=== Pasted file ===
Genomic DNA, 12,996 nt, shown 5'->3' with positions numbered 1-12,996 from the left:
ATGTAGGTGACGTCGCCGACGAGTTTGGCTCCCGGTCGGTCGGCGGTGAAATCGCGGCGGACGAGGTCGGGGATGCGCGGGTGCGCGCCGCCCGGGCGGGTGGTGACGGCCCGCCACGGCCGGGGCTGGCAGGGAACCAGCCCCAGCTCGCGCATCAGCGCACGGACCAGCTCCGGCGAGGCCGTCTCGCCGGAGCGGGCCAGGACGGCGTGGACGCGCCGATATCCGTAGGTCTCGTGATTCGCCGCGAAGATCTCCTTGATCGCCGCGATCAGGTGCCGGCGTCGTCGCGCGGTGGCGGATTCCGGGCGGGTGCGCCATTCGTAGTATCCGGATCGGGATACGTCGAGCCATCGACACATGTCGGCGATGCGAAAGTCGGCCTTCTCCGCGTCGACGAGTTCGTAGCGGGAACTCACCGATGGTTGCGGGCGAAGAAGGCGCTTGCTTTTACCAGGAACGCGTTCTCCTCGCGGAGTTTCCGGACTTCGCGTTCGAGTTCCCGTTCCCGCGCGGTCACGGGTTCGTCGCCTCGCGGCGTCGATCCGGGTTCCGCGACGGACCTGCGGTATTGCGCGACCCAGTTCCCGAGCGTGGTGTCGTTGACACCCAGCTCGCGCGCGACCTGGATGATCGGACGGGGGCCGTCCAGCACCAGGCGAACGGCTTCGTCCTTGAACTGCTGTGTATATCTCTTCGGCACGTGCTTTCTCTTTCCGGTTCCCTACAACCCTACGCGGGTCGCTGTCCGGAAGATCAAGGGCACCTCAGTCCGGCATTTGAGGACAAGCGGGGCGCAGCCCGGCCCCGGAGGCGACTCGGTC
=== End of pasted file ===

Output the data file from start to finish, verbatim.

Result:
Genomic DNA, 12,996 nt, shown 5'->3' with positions numbered 1-12,996 from the left:
ATGTAGGTGACGTCGCCGACGAGTTTGGCTCCCGGTCGGTCGGCGGTGAAATCGCGGCGGACGAGGTCGGGGATGCGCGGGTGCGCGCCGCCCGGGCGGGTGGTGACGGCCCGCCACGGCCGGGGCTGGCAGGGAACCAGCCCCAGCTCGCGCATCAGCGCACGGACCAGCTCCGGCGAGGCCGTCTCGCCGGAGCGGGCCAGGACGGCGTGGACGCGCCGATATCCGTAGGTCTCGTGATTCGCCGCGAAGATCTCCTTGATCGCCGCGATCAGGTGCCGGCGTCGTCGCGCGGTGGCGGATTCCGGGCGGGTGCGCCATTCGTAGTATCCGGATCGGGATACGTCGAGCCATCGACACATGTCGGCGATGCGAAAGTCGGCCTTCTCCGCGTCGACGAGTTCGTAGCGGGAACTCACCGATGGTTGCGGGCGAAGAAGGCGCTTGCTTTTACCAGGAACGCGTTCTCCTCGCGGAGTTTCCGGACTTCGCGTTCGAGTTCCCGTTCCCGCGCGGTCACGGGTTCGTCGCCTCGCGGCGTCGATCCGGGTTCCGCGACGGACCTGCGGTATTGCGCGACCCAGTTCCCGAGCGTGGTGTCGTTGACACCCAGCTCGCGCGCGACCTGGATGATCGGACGGGGGCCGTCCAGCACCAGGCGAACGGCTTCGTCCTTGAACTGCTGTGTATATCTCTTCGGCACGTGCTTTCTCTTTCCGGTTCCCTACAACCCTACGCGGGTCGCTGTCCGGAAGATCAAGGGCACCTCAGTCCGGCATTTGAGGACAAGCGGGGCGCAGCCCGGCCCCGGAGGCGACTCGGTC